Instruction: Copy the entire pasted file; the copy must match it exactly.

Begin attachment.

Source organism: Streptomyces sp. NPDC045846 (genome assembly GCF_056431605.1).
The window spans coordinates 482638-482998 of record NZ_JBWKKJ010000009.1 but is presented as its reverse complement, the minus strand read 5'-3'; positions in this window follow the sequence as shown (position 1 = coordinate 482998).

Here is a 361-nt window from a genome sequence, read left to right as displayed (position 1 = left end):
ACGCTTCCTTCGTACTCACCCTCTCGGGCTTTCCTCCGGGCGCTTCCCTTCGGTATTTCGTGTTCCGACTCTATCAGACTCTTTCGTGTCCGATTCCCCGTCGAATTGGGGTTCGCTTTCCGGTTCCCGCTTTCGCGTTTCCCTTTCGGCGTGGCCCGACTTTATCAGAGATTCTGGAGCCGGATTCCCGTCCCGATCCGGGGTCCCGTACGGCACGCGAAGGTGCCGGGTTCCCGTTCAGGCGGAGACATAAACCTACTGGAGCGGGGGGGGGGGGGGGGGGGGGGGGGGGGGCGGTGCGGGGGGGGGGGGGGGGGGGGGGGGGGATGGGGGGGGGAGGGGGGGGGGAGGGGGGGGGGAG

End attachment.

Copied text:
Source organism: Streptomyces sp. NPDC045846 (genome assembly GCF_056431605.1).
The window spans coordinates 482638-482998 of record NZ_JBWKKJ010000009.1 but is presented as its reverse complement, the minus strand read 5'-3'; positions in this window follow the sequence as shown (position 1 = coordinate 482998).

Here is a 361-nt window from a genome sequence, read left to right as displayed (position 1 = left end):
ACGCTTCCTTCGTACTCACCCTCTCGGGCTTTCCTCCGGGCGCTTCCCTTCGGTATTTCGTGTTCCGACTCTATCAGACTCTTTCGTGTCCGATTCCCCGTCGAATTGGGGTTCGCTTTCCGGTTCCCGCTTTCGCGTTTCCCTTTCGGCGTGGCCCGACTTTATCAGAGATTCTGGAGCCGGATTCCCGTCCCGATCCGGGGTCCCGTACGGCACGCGAAGGTGCCGGGTTCCCGTTCAGGCGGAGACATAAACCTACTGGAGCGGGGGGGGGGGGGGGGGGGGGGGGGGGGGCGGTGCGGGGGGGGGGGGGGGGGGGGGGGGGGATGGGGGGGGGAGGGGGGGGGGAGGGGGGGGGGAG